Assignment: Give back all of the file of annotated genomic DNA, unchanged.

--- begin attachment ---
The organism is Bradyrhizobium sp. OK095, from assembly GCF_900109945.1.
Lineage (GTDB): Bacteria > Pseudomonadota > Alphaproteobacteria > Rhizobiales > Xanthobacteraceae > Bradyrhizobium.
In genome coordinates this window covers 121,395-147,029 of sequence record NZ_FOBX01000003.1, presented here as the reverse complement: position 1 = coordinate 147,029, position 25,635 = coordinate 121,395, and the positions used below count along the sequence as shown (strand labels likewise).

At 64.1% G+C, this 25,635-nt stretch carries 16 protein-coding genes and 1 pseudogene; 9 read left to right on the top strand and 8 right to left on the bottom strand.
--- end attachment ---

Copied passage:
The organism is Bradyrhizobium sp. OK095, from assembly GCF_900109945.1.
Lineage (GTDB): Bacteria > Pseudomonadota > Alphaproteobacteria > Rhizobiales > Xanthobacteraceae > Bradyrhizobium.
In genome coordinates this window covers 121,395-147,029 of sequence record NZ_FOBX01000003.1, presented here as the reverse complement: position 1 = coordinate 147,029, position 25,635 = coordinate 121,395, and the positions used below count along the sequence as shown (strand labels likewise).

At 64.1% G+C, this 25,635-nt stretch carries 16 protein-coding genes and 1 pseudogene; 9 read left to right on the top strand and 8 right to left on the bottom strand.